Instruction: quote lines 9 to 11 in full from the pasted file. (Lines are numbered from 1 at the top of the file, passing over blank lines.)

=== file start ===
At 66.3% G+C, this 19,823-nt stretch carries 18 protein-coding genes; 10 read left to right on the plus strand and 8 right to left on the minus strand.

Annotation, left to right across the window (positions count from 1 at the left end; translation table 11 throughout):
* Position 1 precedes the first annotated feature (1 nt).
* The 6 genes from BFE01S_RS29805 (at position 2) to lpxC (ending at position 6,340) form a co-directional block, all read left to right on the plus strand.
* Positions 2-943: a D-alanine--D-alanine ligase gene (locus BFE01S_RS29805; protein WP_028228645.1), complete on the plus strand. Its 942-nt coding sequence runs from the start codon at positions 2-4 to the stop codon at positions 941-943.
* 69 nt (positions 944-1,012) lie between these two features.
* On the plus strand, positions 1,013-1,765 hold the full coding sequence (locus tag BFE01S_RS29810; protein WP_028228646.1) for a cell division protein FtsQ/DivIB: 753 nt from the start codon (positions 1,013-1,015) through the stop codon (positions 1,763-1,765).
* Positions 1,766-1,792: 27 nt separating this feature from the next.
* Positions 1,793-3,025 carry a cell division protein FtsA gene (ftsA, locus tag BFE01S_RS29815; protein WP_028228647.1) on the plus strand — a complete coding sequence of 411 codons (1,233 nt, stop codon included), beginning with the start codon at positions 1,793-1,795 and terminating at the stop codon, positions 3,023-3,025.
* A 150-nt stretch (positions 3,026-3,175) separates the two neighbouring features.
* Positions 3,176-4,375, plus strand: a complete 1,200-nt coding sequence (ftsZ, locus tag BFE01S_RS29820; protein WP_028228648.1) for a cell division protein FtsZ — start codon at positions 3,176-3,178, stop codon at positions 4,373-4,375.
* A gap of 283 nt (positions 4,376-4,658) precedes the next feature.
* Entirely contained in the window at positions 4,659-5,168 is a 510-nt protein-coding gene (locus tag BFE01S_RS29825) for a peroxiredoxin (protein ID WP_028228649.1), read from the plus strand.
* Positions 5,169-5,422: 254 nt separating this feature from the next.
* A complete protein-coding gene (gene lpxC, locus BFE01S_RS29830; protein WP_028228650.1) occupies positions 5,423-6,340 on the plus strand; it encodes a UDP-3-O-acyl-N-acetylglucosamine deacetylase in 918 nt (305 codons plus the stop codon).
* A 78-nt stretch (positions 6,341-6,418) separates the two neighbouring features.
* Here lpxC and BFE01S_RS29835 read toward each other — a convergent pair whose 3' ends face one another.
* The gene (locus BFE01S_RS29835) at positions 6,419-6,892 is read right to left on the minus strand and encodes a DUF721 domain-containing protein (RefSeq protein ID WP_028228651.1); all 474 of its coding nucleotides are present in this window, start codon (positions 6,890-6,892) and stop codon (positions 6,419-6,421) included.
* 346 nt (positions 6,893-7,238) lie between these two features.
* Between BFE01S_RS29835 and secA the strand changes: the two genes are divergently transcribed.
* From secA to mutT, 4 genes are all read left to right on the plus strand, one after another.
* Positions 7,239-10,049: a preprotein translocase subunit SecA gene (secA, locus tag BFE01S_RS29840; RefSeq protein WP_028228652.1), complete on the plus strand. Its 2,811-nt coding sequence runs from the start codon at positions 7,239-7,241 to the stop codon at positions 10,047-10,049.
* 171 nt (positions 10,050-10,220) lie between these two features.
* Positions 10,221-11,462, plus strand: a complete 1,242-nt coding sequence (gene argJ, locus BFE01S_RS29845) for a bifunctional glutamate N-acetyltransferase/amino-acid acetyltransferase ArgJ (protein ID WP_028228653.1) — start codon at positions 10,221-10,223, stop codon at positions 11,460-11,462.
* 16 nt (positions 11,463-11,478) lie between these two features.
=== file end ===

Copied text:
* Positions 1,793-3,025 carry a cell division protein FtsA gene (ftsA, locus tag BFE01S_RS29815; protein WP_028228647.1) on the plus strand — a complete coding sequence of 411 codons (1,233 nt, stop codon included), beginning with the start codon at positions 1,793-1,795 and terminating at the stop codon, positions 3,023-3,025.
* A 150-nt stretch (positions 3,026-3,175) separates the two neighbouring features.
* Positions 3,176-4,375, plus strand: a complete 1,200-nt coding sequence (ftsZ, locus tag BFE01S_RS29820; protein WP_028228648.1) for a cell division protein FtsZ — start codon at positions 3,176-3,178, stop codon at positions 4,373-4,375.